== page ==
Wednesday December 19, 2018
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Increase green cover to mitigate urban heat : NASA

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By NewsGram Staff Writer

Washington:  Providing a solution to the recent problem of rising urban heat, a recently conducted study by NASA explained how increasing the green cover can help cities to a great extent.

Cheetal_(spotted_deer)_at_Van_Vihar_National_Park

Using multiple satellites’ observations, researchers found that areas in the US covered in part by concrete surfaces had a summer temperature 1.9 degrees Celsius higher than surrounding rural areas.

In winter, the temperature difference was 1.5 degrees Celsius higher in urban areas.

At the human level, a rise of one degrees Celsius can raise energy demands for air conditioning in the summer from five to 20 percent.

“This has nothing to do with greenhouse gas emissions. It is in addition to the greenhouse gas effect. This is the land use component only,” said Lahouari Bounoua, research scientist at NASA’s Goddard Space Flight Centre in Greenbelt, Maryland.

The urban heat island effect occurs primarily during the day when urban impervious surfaces absorb more solar radiation than the surrounding vegetated areas, resulting in a few degrees temperature difference.

The urban area has also lost the trees and vegetation that naturally cool the air.

“Anywhere in the US, small cities generate less heat than mega-cities,” Bounoua said.

The reason is the effect vegetation has on keeping a lid on rising temperatures.

“The amount and type of vegetation plays a big role in how much the urbanisation changes the temperature,” added research scientist and co-author Kurtis Thome.

As a by-product of photosynthesis, leaves release water back into the atmosphere in a process called evapotranspiration, which cools the local surface temperature the same way that sweat evaporating off a person’s skin cools them off.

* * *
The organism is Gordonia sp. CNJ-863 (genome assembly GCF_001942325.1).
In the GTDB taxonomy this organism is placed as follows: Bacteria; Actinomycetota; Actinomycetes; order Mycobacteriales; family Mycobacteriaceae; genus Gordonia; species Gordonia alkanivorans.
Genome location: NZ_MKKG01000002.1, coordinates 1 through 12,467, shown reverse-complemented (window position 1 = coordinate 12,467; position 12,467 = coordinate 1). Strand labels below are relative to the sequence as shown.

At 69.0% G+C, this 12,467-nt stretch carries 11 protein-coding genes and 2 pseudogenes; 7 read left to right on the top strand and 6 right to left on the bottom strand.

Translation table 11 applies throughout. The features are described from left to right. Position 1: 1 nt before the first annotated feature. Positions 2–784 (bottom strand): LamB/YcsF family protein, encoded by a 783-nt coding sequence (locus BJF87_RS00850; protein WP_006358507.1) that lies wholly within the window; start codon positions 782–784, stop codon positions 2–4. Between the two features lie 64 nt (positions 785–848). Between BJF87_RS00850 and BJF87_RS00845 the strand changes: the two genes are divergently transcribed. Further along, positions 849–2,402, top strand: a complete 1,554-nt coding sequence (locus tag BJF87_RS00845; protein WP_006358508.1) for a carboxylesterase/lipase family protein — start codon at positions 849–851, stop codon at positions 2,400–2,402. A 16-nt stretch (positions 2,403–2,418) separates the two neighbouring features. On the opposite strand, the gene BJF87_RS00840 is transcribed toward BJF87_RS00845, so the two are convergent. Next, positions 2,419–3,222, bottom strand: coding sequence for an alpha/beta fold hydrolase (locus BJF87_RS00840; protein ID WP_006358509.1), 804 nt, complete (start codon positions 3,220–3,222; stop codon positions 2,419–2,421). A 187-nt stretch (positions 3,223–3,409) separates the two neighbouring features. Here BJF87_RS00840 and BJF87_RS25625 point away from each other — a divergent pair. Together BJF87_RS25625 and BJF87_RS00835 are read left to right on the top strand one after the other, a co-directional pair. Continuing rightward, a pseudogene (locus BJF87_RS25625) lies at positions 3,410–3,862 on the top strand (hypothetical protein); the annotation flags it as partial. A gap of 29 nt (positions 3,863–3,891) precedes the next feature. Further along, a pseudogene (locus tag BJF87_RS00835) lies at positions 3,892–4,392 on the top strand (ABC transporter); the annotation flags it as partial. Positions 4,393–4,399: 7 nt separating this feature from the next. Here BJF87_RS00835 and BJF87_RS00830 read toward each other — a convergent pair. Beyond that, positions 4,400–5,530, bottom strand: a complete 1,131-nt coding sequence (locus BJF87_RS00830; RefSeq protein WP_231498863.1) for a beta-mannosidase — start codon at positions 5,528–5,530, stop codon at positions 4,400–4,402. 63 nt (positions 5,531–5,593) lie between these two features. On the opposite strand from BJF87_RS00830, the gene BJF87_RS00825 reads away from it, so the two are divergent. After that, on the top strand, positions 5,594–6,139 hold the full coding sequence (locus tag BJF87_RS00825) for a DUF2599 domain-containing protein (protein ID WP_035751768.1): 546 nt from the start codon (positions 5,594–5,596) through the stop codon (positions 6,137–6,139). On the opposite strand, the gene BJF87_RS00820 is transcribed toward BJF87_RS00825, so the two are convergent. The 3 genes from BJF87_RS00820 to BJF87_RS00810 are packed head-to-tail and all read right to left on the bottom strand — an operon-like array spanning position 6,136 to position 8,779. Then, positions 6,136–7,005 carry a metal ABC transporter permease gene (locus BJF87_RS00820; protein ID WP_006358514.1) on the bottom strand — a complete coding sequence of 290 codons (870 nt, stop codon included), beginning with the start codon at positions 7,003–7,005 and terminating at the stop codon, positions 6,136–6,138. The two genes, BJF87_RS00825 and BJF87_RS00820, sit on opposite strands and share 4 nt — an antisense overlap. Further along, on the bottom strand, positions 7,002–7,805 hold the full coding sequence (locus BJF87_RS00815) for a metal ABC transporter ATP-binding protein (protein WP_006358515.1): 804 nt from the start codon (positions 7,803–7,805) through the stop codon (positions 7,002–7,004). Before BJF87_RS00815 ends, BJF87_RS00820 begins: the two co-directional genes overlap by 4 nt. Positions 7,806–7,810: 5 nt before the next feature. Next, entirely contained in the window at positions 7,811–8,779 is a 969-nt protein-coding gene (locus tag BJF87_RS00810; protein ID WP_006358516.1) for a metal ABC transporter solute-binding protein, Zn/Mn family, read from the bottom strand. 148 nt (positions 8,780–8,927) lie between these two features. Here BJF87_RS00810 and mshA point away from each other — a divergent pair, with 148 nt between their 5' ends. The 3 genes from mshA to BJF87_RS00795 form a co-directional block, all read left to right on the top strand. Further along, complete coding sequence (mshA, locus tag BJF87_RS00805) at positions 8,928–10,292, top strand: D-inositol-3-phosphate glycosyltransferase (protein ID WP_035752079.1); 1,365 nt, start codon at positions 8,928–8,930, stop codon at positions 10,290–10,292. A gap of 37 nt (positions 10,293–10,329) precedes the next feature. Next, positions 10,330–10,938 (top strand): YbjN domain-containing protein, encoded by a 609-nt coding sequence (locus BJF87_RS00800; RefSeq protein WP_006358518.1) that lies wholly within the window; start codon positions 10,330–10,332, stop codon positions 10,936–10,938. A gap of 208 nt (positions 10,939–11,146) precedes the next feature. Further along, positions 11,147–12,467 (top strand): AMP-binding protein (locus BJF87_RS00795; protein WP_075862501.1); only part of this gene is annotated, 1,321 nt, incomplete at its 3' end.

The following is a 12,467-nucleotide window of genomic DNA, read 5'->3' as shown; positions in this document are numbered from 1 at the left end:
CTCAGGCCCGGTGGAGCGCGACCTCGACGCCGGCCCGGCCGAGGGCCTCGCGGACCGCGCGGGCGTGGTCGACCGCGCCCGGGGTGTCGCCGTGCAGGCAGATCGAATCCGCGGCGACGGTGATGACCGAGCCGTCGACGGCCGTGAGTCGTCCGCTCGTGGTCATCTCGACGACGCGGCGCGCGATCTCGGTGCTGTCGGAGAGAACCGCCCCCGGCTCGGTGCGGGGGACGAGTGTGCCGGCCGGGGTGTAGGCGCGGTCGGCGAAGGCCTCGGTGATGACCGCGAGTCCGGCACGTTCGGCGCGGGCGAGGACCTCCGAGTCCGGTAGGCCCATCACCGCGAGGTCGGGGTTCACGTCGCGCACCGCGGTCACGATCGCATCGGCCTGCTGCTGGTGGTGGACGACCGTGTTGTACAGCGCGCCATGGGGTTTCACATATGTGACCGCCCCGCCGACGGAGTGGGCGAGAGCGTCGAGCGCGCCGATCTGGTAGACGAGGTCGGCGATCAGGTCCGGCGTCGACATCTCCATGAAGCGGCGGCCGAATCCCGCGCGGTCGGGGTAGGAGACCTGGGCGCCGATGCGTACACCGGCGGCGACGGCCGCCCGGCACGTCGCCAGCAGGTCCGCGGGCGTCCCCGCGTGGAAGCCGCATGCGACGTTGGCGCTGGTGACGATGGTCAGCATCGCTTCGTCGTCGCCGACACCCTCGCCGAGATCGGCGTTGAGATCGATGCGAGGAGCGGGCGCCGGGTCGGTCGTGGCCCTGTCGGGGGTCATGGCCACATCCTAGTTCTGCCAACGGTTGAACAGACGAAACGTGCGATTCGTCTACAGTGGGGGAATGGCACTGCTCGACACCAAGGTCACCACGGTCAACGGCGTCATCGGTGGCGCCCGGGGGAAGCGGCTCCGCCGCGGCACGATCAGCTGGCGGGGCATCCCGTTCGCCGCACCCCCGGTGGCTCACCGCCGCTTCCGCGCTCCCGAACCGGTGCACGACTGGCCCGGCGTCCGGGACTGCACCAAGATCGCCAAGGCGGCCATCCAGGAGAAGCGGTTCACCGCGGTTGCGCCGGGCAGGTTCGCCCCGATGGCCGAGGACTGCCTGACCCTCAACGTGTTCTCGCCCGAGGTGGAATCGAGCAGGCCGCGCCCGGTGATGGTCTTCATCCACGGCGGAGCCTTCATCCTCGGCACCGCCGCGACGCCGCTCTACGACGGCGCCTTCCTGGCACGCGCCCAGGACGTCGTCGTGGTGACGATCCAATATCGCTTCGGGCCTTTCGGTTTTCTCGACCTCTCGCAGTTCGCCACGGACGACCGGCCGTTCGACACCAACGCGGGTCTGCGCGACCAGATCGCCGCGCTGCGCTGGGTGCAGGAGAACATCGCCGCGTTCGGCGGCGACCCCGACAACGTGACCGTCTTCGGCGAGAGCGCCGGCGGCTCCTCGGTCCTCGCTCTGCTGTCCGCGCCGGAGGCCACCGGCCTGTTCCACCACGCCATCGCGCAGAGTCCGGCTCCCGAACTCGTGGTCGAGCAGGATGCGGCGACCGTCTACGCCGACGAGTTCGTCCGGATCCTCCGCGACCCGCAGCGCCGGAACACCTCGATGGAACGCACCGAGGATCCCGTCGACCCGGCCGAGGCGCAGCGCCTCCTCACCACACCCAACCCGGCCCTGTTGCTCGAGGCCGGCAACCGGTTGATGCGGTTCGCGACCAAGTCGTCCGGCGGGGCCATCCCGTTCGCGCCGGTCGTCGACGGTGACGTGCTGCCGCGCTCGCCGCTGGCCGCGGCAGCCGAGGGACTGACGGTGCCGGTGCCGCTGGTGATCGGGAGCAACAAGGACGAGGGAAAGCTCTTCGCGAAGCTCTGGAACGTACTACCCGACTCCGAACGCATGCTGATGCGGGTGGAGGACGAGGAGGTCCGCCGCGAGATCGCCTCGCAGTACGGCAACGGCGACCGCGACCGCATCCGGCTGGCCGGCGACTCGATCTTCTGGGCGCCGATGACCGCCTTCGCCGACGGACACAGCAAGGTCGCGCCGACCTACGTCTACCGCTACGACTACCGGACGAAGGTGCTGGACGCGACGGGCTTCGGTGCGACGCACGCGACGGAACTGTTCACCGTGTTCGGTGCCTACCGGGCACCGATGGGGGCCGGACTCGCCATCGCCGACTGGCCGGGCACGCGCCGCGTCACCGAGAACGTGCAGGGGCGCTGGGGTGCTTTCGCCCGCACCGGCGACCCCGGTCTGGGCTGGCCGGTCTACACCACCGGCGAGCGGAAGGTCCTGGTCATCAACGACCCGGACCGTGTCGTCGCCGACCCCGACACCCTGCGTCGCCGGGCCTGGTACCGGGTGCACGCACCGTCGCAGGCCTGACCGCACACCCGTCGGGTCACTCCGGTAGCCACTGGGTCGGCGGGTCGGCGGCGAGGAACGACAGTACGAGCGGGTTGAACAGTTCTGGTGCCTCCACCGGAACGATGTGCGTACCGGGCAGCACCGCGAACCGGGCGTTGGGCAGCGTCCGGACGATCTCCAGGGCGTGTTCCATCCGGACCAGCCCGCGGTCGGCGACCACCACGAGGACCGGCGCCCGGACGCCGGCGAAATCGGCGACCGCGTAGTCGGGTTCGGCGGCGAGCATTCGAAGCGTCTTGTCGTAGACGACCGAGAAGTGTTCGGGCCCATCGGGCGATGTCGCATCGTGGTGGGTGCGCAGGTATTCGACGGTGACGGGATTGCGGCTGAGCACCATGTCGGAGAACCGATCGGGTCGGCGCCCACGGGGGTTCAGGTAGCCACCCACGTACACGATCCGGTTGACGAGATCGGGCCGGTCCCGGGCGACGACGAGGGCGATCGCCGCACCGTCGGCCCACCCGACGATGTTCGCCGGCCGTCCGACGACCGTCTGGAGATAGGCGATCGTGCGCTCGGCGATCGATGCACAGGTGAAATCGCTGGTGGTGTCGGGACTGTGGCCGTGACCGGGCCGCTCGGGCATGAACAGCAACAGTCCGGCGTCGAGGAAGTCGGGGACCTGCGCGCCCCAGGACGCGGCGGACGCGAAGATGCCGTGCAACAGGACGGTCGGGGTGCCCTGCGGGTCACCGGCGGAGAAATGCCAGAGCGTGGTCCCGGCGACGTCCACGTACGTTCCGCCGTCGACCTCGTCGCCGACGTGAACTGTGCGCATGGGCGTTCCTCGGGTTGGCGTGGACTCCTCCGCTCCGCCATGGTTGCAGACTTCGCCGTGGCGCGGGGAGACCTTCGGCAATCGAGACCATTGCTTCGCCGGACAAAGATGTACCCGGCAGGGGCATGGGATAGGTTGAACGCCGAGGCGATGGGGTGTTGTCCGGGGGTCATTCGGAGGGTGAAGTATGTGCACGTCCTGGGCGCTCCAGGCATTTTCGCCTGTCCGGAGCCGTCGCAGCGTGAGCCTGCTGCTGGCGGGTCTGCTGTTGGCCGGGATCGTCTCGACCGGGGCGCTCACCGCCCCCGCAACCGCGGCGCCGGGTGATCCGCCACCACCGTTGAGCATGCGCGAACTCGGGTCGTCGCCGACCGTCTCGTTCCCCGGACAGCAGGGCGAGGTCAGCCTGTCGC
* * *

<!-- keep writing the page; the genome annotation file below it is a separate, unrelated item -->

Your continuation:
Trees with broad leaves have more pores to exchange water than trees with needles, and so have more of a cooling effect.

“So even though 0.3 degrees Celcius may seem like a small difference, it still may have impact on energy use,” Bounoua said, especially when urban heat island effects are exacerbated by global temperature rises due to climate change.

Understanding the tradeoffs between urban surfaces and vegetation may help city planners in the future mitigate some of the heating effects, the authors noted in a paper that appeared in the journal Environmental Research Letters.

(With inputs from IANS)

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Researchers Look for Alternatives To Chemical Fertilizers for a Cleaner Environment

Too many nutrients in the water leads to poor water quality by causing hazardous algal blooms.

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Fertilizers
A farming woman spreads fertilizer in a paddy field. Flickr

Fertilizer is made of nutrients like nitrogen and phosphorus. Chemical fertilizers require huge amounts of energy to produce. But there are other, natural and more readily available sources.

The University of Michigan, with support from the National Science Foundation, is working at making our water cleaner, and our agriculture more sustainable, by capturing one of those sources, rather than flushing it down the toilet.